Trust in institutions and the profile of inequality
A worldwide perspective
This paper investigates the importance of accounting for the profile of inequality in the analysis of institutional trust. Drawing on individual data from 82 countries around the world over the 1981–2021 period, it sheds light on the potential limitations of exploring the impact of the income distribution’s shape on trust, using—as is traditional in the literature—a single inequality indicator.
Results suggest that total income inequality and institutional trust are positively associated but this aggregated result hides some troubling countervailing effects. In fact, when the whole profile of inequality is considered, institutional trust appears to be significantly and negatively related to inequality between different income groups in society—namely, between the poor, the middle class, and the rich—whereas it is positively associated with inequality within those income groups.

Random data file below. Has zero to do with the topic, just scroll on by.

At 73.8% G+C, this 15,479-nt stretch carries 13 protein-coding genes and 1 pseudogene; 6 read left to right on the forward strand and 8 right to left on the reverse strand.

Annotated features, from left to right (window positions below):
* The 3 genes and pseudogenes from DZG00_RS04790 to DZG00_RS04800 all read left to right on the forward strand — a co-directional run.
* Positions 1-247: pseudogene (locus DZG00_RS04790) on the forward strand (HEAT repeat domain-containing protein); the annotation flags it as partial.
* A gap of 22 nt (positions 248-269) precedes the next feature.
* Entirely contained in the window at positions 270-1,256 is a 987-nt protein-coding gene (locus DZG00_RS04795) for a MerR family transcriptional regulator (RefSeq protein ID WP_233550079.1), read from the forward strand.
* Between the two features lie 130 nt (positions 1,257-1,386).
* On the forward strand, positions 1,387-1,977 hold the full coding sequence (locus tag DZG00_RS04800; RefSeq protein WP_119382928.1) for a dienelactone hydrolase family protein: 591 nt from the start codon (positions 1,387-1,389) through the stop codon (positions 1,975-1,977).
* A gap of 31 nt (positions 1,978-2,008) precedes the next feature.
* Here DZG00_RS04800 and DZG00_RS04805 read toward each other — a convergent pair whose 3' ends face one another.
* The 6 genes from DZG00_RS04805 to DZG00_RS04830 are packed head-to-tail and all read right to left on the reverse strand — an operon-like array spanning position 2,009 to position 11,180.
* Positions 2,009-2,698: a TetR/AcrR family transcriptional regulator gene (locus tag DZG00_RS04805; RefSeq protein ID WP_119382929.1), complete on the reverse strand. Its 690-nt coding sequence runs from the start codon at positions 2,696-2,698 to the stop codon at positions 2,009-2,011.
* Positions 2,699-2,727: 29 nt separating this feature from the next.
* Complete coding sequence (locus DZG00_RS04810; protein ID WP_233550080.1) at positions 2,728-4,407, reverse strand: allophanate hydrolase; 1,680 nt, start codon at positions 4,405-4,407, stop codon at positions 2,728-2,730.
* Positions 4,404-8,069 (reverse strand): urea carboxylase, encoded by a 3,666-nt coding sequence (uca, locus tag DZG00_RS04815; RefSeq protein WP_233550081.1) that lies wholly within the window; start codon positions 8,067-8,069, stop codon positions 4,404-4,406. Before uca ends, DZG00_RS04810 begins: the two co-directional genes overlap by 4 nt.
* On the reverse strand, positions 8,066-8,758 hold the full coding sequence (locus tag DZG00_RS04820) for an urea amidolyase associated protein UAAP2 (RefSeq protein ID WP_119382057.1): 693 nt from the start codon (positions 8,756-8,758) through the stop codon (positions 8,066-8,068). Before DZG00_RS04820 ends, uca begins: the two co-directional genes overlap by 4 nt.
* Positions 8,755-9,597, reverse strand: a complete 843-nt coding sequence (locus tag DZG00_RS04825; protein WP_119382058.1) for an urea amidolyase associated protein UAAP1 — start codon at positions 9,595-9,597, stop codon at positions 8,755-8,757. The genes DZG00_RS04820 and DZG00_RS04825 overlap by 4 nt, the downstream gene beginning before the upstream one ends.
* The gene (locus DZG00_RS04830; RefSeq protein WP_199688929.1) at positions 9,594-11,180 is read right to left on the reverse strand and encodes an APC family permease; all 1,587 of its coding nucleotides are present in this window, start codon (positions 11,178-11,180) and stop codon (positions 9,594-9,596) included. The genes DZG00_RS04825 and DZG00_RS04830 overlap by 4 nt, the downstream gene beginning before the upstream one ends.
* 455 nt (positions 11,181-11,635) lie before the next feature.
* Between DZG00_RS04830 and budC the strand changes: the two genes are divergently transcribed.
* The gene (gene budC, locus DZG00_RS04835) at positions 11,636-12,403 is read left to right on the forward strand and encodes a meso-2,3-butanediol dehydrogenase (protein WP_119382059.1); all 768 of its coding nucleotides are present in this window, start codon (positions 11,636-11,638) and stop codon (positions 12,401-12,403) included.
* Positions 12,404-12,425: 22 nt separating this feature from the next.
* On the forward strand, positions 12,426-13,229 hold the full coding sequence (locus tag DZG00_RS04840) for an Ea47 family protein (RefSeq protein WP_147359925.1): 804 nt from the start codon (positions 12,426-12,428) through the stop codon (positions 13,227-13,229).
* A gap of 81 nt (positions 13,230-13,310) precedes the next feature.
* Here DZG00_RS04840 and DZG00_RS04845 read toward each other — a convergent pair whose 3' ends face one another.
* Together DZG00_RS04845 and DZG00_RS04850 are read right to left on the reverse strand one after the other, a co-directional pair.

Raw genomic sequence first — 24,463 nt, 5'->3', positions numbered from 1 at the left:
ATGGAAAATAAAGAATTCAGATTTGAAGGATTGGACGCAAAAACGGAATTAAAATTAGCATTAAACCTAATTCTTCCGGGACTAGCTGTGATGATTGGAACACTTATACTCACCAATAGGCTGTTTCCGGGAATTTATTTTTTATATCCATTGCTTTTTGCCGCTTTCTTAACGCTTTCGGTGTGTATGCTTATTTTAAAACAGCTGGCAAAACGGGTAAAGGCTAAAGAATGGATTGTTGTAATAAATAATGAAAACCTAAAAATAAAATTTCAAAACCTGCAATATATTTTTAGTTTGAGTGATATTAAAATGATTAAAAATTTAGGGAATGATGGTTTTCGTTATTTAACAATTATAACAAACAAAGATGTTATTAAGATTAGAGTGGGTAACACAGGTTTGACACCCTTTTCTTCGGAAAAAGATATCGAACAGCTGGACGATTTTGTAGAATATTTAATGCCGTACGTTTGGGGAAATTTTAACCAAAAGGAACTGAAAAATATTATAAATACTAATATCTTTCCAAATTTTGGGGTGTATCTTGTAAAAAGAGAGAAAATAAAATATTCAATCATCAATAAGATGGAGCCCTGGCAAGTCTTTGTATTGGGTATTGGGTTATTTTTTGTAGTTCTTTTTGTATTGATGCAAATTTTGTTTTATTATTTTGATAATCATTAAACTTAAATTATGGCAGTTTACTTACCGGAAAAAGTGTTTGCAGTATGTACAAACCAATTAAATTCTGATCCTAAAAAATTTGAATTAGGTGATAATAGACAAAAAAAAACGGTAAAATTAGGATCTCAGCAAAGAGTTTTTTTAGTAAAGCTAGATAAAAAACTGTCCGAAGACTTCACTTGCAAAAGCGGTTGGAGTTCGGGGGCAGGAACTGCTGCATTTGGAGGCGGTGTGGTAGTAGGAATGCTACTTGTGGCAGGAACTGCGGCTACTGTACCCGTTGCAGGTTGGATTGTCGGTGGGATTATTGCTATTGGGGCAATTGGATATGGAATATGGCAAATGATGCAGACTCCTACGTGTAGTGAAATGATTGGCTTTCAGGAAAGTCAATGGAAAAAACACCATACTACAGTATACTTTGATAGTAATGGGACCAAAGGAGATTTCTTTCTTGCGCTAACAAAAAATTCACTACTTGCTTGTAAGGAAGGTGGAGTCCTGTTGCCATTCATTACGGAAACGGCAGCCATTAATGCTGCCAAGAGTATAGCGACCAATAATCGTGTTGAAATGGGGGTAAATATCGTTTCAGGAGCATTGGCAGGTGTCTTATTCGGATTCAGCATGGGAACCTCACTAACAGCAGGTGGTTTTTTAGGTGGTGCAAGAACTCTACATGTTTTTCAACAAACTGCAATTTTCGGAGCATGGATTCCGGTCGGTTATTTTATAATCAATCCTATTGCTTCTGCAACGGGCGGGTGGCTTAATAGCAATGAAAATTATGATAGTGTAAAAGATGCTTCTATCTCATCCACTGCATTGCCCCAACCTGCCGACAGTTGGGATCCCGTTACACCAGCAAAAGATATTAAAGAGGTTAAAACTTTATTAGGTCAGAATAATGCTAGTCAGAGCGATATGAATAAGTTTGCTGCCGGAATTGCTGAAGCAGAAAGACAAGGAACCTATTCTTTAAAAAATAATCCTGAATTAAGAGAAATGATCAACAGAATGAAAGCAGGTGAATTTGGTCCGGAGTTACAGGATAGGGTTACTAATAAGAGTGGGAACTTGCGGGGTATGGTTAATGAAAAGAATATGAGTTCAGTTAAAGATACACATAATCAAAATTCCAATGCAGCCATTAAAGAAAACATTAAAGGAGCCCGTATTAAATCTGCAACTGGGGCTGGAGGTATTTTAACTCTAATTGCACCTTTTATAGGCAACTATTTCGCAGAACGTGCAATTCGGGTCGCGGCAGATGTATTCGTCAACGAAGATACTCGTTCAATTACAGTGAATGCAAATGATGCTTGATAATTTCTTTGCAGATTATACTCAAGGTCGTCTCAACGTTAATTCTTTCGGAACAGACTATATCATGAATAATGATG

Although some heterogeneities in these findings can be detected according to the country’s level of development as well as according to personal characteristics related to political views, the profile of inequality does always matter. Thus, this paper indicates that limiting the analysis to one single inequality aggregator would only capture an average effect and hide a more complex underlying nexus between income distribution and institutional trust.